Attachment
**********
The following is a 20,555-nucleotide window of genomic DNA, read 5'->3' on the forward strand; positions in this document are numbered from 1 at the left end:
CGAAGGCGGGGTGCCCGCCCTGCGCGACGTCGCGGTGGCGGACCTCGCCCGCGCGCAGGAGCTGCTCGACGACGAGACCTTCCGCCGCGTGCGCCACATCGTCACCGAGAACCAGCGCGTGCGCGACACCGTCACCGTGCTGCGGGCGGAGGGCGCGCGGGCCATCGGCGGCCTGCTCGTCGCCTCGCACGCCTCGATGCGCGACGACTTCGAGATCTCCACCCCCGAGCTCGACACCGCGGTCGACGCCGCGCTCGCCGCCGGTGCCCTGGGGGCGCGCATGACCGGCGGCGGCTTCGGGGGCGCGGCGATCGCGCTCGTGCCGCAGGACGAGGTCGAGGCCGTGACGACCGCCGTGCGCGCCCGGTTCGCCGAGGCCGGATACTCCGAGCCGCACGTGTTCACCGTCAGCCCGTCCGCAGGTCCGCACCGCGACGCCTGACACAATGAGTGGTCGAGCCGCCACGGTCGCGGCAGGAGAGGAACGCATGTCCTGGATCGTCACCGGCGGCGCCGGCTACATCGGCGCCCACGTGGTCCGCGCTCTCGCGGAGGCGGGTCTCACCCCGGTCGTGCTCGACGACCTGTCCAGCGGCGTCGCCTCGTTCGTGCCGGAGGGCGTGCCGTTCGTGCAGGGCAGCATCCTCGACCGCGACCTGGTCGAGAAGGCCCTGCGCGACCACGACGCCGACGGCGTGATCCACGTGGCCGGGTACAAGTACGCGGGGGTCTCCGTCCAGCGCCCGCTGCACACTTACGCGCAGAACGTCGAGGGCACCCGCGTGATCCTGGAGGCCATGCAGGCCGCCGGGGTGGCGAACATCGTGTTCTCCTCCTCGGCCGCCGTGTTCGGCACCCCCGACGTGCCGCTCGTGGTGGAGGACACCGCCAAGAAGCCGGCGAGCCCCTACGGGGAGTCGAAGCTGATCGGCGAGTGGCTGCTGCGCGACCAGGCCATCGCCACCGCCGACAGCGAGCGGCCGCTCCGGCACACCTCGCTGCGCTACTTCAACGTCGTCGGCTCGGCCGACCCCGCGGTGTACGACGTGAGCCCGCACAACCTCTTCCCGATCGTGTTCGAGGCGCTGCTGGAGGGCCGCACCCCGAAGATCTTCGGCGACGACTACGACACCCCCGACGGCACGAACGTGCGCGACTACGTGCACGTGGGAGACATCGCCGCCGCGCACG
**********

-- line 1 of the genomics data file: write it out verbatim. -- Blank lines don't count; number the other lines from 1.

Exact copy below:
The following is a 20,555-nucleotide window of genomic DNA, read 5'->3' on the forward strand; positions in this document are numbered from 1 at the left end: